But let’s be real. In the end, what matters is the overall sleep experience. Most mattresses come with memory foam and cooling gel. Does the body feel 34 percent of heat being pulled away during the night? No. When we sleep, we want to rest easy on a mattress that is comfortable.

Who should buy the Casper Wave mattress?

Casper’s Wave Hybrid Snow mattress is suitable for body types and sleepers of almost every kind. Those who particularly experience body pain, overheating, and generally disrupted sleep may appreciate the uniform relief thanks to the heavily engineered zoned support and extra cooling features of this model.

Casper’s new Wave Hybrid Snow mattress carves out a spot as one of the top contenders in its class with its thoughtful features aimed at eradicating the most common causes of sleep discomfort. While there are definitely cheaper options on the market—a queen-size Wave will cost you $3,195—this is a great pick that’s clearly engineered and executed with a high level of care and intentionality. Admittedly, at this price point, the mattress isn’t in everyone’s budget. But you spend a decent amount of your life in bed, so why not splurge for the best mattress.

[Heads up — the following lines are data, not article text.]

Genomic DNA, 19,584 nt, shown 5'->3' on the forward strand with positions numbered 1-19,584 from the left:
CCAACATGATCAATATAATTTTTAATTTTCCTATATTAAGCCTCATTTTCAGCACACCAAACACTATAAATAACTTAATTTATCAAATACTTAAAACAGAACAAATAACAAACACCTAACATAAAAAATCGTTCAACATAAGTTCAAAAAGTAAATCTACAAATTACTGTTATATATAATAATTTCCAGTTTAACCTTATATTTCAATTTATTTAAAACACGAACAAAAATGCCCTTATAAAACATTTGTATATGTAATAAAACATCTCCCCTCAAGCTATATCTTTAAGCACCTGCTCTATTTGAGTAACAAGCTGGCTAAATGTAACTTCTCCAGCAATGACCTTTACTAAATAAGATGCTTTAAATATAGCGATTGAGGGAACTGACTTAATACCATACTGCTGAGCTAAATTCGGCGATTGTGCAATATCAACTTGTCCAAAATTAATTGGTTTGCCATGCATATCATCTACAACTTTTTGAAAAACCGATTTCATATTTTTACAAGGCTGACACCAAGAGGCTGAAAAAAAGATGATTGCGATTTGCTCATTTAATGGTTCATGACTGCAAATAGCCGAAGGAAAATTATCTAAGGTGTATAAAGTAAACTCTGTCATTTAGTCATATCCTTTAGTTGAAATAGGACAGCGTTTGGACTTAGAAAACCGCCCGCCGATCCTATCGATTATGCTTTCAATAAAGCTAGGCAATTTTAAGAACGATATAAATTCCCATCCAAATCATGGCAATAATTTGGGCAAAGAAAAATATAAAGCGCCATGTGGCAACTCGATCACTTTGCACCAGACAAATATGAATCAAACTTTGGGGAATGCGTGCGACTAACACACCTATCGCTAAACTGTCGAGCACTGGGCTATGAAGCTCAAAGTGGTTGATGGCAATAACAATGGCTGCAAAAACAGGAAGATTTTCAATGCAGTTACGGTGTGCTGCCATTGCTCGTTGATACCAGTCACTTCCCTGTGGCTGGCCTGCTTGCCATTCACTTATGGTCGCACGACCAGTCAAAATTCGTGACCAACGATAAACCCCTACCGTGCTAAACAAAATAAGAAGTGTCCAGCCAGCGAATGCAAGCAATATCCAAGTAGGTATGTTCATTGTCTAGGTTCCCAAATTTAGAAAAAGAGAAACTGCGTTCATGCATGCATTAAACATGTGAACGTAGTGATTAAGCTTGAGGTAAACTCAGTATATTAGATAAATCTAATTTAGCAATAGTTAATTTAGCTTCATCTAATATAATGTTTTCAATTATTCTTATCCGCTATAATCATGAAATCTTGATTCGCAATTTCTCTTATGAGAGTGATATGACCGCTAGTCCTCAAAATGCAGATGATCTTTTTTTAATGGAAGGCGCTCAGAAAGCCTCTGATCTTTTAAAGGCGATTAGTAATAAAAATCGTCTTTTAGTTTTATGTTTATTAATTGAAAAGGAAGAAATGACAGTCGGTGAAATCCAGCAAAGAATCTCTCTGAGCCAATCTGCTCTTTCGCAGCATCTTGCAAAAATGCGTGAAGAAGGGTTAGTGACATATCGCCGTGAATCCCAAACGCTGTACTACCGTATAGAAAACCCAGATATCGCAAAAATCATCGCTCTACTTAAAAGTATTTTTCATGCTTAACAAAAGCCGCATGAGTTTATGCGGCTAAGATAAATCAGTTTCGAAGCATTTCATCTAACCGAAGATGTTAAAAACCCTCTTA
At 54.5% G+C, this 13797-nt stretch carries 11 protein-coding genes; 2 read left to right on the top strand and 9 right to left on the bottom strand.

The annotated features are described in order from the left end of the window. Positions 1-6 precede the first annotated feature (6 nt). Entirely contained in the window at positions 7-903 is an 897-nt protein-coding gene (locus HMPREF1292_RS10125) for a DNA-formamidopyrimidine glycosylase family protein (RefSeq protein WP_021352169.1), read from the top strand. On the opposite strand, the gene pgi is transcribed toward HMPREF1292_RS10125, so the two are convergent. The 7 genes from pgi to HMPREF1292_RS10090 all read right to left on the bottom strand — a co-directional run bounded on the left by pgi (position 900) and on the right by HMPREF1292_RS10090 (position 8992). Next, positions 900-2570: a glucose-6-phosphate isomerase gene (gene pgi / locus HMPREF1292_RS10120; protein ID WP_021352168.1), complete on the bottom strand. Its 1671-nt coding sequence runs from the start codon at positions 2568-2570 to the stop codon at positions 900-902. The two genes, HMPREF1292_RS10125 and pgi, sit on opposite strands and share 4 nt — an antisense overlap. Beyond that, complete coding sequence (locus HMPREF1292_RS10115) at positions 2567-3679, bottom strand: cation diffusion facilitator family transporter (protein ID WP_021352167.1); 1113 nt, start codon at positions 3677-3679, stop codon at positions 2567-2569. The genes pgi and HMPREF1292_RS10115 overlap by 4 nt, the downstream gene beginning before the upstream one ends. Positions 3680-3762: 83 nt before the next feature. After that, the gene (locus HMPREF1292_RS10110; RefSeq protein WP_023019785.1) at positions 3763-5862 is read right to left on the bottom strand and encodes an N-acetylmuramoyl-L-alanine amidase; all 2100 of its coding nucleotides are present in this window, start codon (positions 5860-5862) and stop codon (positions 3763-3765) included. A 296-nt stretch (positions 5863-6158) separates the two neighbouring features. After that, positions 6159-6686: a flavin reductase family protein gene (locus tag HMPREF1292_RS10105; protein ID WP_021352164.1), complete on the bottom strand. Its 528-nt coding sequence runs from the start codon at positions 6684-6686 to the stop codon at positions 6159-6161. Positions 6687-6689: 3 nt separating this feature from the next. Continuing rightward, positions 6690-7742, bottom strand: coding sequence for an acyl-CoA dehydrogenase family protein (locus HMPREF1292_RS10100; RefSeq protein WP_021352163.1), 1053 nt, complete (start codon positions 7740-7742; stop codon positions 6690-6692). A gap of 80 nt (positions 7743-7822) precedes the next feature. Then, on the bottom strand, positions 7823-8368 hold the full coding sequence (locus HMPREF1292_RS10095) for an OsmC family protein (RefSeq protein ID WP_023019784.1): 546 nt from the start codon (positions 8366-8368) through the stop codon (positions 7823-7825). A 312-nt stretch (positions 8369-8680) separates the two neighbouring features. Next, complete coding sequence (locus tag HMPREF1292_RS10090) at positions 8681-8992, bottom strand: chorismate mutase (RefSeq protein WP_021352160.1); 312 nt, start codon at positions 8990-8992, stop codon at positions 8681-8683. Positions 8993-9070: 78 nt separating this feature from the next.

Billy Cadden Avatar

Billy Cadden

Senior Director of Commerce

Billy Cadden is the Senior Director of Commerce for the science, tech, and outdoor group at Recurrent. He began working as the Commerce Editor at PopSci in 2017, where he spent 5 years diving deep into every product he could get his hands on. Cadden splits his time between Bed Stuy, Brooklyn, and Woodstock with his dog Wanda. He spends his time seeking new coffee shops and writing for his solo music project